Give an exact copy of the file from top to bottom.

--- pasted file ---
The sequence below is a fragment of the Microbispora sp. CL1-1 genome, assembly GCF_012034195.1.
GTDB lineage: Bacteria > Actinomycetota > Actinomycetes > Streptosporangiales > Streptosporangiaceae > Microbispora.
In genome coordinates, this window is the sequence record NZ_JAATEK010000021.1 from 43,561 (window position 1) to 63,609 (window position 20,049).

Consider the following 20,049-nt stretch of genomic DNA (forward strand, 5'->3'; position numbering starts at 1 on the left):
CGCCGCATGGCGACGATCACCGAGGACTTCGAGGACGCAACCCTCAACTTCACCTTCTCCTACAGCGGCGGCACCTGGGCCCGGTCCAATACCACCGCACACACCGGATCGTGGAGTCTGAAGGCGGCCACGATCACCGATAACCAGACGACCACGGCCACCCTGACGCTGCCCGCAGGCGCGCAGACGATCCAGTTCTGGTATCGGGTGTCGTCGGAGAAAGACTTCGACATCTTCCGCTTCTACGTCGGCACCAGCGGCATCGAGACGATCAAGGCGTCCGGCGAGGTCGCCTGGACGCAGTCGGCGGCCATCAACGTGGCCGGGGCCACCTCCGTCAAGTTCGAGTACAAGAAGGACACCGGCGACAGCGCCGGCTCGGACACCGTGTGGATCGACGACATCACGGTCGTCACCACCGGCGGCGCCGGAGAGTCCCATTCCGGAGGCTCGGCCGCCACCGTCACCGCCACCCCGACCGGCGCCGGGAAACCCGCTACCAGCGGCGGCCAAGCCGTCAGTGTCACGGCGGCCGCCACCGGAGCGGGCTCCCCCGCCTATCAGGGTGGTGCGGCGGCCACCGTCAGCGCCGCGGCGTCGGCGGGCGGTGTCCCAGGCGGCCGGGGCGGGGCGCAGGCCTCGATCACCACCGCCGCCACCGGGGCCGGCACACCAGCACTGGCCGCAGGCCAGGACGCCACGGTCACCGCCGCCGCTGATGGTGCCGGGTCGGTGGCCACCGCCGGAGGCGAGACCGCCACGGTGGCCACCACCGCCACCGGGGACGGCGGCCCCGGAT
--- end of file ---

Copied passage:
The sequence below is a fragment of the Microbispora sp. CL1-1 genome, assembly GCF_012034195.1.
GTDB lineage: Bacteria > Actinomycetota > Actinomycetes > Streptosporangiales > Streptosporangiaceae > Microbispora.
In genome coordinates, this window is the sequence record NZ_JAATEK010000021.1 from 43,561 (window position 1) to 63,609 (window position 20,049).

Consider the following 20,049-nt stretch of genomic DNA (forward strand, 5'->3'; position numbering starts at 1 on the left):
CGCCGCATGGCGACGATCACCGAGGACTTCGAGGACGCAACCCTCAACTTCACCTTCTCCTACAGCGGCGGCACCTGGGCCCGGTCCAATACCACCGCACACACCGGATCGTGGAGTCTGAAGGCGGCCACGATCACCGATAACCAGACGACCACGGCCACCCTGACGCTGCCCGCAGGCGCGCAGACGATCCAGTTCTGGTATCGGGTGTCGTCGGAGAAAGACTTCGACATCTTCCGCTTCTACGTCGGCACCAGCGGCATCGAGACGATCAAGGCGTCCGGCGAGGTCGCCTGGACGCAGTCGGCGGCCATCAACGTGGCCGGGGCCACCTCCGTCAAGTTCGAGTACAAGAAGGACACCGGCGACAGCGCCGGCTCGGACACCGTGTGGATCGACGACATCACGGTCGTCACCACCGGCGGCGCCGGAGAGTCCCATTCCGGAGGCTCGGCCGCCACCGTCACCGCCACCCCGACCGGCGCCGGGAAACCCGCTACCAGCGGCGGCCAAGCCGTCAGTGTCACGGCGGCCGCCACCGGAGCGGGCTCCCCCGCCTATCAGGGTGGTGCGGCGGCCACCGTCAGCGCCGCGGCGTCGGCGGGCGGTGTCCCAGGCGGCCGGGGCGGGGCGCAGGCCTCGATCACCACCGCCGCCACCGGGGCCGGCACACCAGCACTGGCCGCAGGCCAGGACGCCACGGTCACCGCCGCCGCTGATGGTGCCGGGTCGGTGGCCACCGCCGGAGGCGAGACCGCCACGGTGGCCACCACCGCCACCGGGGACGGCGGCCCCGGAT